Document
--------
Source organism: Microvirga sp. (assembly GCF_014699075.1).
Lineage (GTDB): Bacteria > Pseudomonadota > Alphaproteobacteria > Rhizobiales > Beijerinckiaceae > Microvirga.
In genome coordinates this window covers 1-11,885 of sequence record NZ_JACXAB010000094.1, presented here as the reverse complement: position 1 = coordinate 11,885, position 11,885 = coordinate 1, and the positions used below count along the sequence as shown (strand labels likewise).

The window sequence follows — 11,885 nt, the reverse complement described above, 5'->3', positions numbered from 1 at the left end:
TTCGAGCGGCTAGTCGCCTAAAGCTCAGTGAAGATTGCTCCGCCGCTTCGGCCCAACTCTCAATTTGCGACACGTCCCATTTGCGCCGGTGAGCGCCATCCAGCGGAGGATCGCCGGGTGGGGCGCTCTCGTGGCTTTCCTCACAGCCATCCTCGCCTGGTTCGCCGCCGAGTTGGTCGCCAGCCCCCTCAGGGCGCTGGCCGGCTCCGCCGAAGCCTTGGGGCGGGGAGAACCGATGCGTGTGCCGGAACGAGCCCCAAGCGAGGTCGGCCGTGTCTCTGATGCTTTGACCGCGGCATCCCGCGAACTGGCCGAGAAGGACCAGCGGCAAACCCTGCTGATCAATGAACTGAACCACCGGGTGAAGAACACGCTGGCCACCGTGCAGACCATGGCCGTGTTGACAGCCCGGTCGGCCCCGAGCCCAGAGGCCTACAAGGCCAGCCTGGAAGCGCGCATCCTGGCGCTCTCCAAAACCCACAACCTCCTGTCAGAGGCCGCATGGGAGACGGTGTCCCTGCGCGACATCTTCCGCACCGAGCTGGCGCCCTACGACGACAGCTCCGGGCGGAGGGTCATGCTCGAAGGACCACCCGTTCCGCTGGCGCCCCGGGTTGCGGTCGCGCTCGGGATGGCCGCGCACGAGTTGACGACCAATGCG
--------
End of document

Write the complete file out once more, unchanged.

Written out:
Source organism: Microvirga sp. (assembly GCF_014699075.1).
Lineage (GTDB): Bacteria > Pseudomonadota > Alphaproteobacteria > Rhizobiales > Beijerinckiaceae > Microvirga.
In genome coordinates this window covers 1-11,885 of sequence record NZ_JACXAB010000094.1, presented here as the reverse complement: position 1 = coordinate 11,885, position 11,885 = coordinate 1, and the positions used below count along the sequence as shown (strand labels likewise).

The window sequence follows — 11,885 nt, the reverse complement described above, 5'->3', positions numbered from 1 at the left end:
TTCGAGCGGCTAGTCGCCTAAAGCTCAGTGAAGATTGCTCCGCCGCTTCGGCCCAACTCTCAATTTGCGACACGTCCCATTTGCGCCGGTGAGCGCCATCCAGCGGAGGATCGCCGGGTGGGGCGCTCTCGTGGCTTTCCTCACAGCCATCCTCGCCTGGTTCGCCGCCGAGTTGGTCGCCAGCCCCCTCAGGGCGCTGGCCGGCTCCGCCGAAGCCTTGGGGCGGGGAGAACCGATGCGTGTGCCGGAACGAGCCCCAAGCGAGGTCGGCCGTGTCTCTGATGCTTTGACCGCGGCATCCCGCGAACTGGCCGAGAAGGACCAGCGGCAAACCCTGCTGATCAATGAACTGAACCACCGGGTGAAGAACACGCTGGCCACCGTGCAGACCATGGCCGTGTTGACAGCCCGGTCGGCCCCGAGCCCAGAGGCCTACAAGGCCAGCCTGGAAGCGCGCATCCTGGCGCTCTCCAAAACCCACAACCTCCTGTCAGAGGCCGCATGGGAGACGGTGTCCCTGCGCGACATCTTCCGCACCGAGCTGGCGCCCTACGACGACAGCTCCGGGCGGAGGGTCATGCTCGAAGGACCACCCGTTCCGCTGGCGCCCCGGGTTGCGGTCGCGCTCGGGATGGCCGCGCACGAGTTGACGACCAATGCG